Another of Galileo’s significant achievements was to begin to develop the concept of inertia. In Aristotelian physics, rest was a normal state; motion required an explanation. If you dropped an earthy object like a rock, it stopped moving when it reached the ground, because this was as close as it could get to its natural place at the center of the cosmos. Once an object reached its natural place, it had no tendency to move anymore. This was part of Aristotle’s argument for the stability of the earth. Since the natural place of the element earth was at the center of the cosmos, and the globe of the earth (composed largely of the element earth) was located at the center of the cosmos, it had no tendency to move. This had long been an argument against attributing a daily rotation on its axis to the earth, and it was certainly an objection to setting the earth in motion around the sun. Any advocate of the Copernican system would have to explain what made the earth move. Galileo proposed such an explanation. First, he argued that neither rest nor motion is “normal.” It was not the case that motion required an explanation and rest did not. Instead, what required explanation was a change in state. If an object at rest began to move, this required explanation. And if an object in motion stopped moving, this too required an explanation. In this way, Galileo began to move toward the modern (Newtonian) concept of inertia. Galileo suggested that the planetary orbs were perfectly smooth spherical surfaces, and that the planets themselves (including the earth and its accompanying atmosphere) were perfectly smooth balls. God had set all the planets in motion rolling around and around these orbs and, as there was no friction or resistance in the heavens, they continued moving and would continue to move until God chose to stop them. Galileo’s explanation of the motion of the earth and the other planets challenged traditional Aristotelian physics, but it required him to reject Tycho’s argument for fluid heavens and Kepler’s for elliptical orbits. Galileo’s physics, like Aristotle’s, required solid spherical planetary orbs. Galileo even rejected Tycho’s discovery that comets were celestial phenomena because his physics could not account for non-circular motion in the heavens.
In 1632, Galileo marshaled all his evidence and arguments – his telescopic discoveries and his new understanding of physics – and write a book in which he defended the physical reality of the Copernican system. This book was titled A Dialogue on the Two Chief World Systems. This was the book that got him in trouble with the Inquisition and led to his trial for heresy, his forced recantation of heliocentrism, and house arrest. For a good summary of the arguments in the Dialogue, see here. We are now in a position to discuss WHY this book caused such a stir.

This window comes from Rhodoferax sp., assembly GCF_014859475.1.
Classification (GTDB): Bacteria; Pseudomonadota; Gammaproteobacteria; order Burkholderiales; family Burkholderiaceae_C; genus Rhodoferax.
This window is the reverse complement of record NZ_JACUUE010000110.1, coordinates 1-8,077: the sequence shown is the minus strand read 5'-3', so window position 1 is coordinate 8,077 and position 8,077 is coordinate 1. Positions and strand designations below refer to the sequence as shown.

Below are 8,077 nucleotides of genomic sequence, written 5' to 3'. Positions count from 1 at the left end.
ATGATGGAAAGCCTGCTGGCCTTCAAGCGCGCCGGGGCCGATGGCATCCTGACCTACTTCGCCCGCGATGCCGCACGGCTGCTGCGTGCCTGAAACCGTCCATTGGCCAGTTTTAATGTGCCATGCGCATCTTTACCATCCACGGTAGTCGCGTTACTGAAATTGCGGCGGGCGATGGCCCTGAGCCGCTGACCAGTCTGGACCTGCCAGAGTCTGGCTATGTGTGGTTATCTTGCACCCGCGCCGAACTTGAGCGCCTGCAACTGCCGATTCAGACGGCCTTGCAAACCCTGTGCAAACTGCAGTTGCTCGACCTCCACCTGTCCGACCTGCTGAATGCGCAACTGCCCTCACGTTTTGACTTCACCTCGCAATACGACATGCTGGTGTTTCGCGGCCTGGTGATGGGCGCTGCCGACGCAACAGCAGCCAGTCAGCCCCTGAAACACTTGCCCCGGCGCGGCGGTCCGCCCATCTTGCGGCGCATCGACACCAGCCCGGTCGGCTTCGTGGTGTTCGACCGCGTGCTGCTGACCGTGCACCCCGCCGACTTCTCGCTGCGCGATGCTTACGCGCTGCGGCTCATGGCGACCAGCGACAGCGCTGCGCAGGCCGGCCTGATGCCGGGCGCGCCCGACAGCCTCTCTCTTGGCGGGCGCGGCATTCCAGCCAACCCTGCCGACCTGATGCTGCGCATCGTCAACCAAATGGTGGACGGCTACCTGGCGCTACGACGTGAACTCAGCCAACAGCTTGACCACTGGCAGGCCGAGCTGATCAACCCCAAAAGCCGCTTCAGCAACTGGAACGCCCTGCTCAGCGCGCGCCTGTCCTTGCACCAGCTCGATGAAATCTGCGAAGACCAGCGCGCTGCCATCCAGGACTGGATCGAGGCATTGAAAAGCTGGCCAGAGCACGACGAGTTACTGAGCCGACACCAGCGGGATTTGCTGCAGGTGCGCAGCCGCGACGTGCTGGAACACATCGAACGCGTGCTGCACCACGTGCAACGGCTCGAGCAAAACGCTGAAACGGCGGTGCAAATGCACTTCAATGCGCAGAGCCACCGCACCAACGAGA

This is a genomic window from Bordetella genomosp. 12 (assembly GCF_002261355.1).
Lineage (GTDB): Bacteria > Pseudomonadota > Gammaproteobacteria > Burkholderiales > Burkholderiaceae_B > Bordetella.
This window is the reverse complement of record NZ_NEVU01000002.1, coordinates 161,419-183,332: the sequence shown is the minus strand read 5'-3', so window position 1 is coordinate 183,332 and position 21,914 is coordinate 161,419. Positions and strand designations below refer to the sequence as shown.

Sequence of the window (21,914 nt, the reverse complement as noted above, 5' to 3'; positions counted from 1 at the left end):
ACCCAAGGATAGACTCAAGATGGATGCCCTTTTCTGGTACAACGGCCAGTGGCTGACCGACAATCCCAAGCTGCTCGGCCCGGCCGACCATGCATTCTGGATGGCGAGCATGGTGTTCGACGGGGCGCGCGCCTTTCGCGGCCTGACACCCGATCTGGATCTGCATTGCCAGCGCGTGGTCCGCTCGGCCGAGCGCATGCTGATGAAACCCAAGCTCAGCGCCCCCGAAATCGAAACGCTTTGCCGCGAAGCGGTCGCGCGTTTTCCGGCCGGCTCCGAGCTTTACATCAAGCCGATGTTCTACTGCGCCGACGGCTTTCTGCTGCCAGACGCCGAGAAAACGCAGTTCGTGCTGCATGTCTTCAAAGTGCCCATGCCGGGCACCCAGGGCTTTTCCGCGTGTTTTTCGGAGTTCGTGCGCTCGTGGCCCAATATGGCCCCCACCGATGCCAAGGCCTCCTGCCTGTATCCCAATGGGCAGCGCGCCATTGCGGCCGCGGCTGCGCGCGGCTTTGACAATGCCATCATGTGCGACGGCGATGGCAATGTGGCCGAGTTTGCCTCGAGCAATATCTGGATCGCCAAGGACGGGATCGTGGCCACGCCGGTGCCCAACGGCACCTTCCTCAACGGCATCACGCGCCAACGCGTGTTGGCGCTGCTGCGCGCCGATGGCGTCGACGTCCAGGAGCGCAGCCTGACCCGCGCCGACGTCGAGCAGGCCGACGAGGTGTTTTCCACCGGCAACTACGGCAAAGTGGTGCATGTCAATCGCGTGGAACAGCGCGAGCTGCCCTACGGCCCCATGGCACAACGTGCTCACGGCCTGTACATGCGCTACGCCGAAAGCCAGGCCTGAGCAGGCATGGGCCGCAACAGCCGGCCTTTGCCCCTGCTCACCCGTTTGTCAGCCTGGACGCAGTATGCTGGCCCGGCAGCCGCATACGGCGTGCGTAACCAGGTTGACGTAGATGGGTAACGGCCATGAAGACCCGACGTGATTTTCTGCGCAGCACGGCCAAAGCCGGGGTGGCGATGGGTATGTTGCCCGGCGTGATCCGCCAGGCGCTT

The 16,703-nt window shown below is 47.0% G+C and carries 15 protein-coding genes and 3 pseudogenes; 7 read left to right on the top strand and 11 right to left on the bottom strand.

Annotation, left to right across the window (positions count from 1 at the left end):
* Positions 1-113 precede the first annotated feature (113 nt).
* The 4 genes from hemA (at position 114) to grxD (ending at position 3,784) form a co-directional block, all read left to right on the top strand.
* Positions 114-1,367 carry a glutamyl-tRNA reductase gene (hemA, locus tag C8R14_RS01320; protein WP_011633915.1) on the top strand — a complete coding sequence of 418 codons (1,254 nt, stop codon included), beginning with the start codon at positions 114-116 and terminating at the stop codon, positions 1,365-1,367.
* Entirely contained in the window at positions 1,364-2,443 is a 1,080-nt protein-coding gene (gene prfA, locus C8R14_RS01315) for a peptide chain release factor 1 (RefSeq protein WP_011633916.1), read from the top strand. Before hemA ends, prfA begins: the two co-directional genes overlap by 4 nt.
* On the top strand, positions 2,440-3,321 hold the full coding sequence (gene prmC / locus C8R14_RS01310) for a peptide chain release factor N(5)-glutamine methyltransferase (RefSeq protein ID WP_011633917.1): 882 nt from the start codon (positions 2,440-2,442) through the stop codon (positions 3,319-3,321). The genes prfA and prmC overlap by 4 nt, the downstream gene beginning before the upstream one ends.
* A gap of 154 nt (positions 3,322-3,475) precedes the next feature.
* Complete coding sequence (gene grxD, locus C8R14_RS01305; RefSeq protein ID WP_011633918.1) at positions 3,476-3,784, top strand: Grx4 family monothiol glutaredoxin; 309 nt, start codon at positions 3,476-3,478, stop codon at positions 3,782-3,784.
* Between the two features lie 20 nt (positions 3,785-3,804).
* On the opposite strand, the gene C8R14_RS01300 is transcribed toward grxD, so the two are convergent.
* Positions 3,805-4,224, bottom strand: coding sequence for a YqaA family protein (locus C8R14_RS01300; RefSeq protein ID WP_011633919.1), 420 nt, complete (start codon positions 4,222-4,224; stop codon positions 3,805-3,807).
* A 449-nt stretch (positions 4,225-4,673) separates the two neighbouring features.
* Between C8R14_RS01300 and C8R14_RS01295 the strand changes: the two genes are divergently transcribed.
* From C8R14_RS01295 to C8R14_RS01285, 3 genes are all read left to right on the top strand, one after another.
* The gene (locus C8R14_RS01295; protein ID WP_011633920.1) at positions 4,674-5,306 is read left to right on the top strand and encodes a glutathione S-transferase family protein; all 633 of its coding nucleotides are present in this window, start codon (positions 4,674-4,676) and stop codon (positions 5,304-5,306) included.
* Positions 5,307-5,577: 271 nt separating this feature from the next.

Galileo had already argued that the Copernican system was compatible with the Bible in his Letter to Benedetto Castelli of 1613 and his more famous Letter to the Grand Duchess Christina in 1615. The “Letter to the Grand Duchess” played an important role in the Catholic debate over this issue. In the end, however, despite the vigorous advocacy of Galileo and several other Italian Catholic astronomers and philosophers, the Catholic Church (more specifically, a committee appointed by the Roman Inquisition to decide whether the Copernican system was or was not heretical) rejected the argument for a non-literal reading of the Bible and, in 1616, placed Copernicus’ On the revolutions on the Index of Prohibited Books. It was placed on the Index “until corrected,” which meant that it was still legal for Catholics to own, read and even teach the book as long as a few offending passages were crossed out. These passages were ones that asserted that the earth moves. The mathematical models could still be used to make calculations useful for astrology and navigation. Galileo himself was personally cautioned not to assert the physical reality of the Copernican system in his teaching or writing. The image below is a page from the copy of Copernicus’ On the revolutions held by the History of Science Collections at OU. Like many sixteenth-century copies once owned by Catholics, this copy has corrections. In this case, the phrase De triplici motu telluris demonstratio (On the demonstration of the triple motion of the earth) has been replaced with the handwritten De hypothese triplicis motus terre, et eius demonstratione (on the hypothesis of the triple motion of the earth and its demonstration). In some copies, the offending line has been completely blacked out and replaced with the corrected line. But in this copy, the owner underlined the offending passage, but did not obliterate it.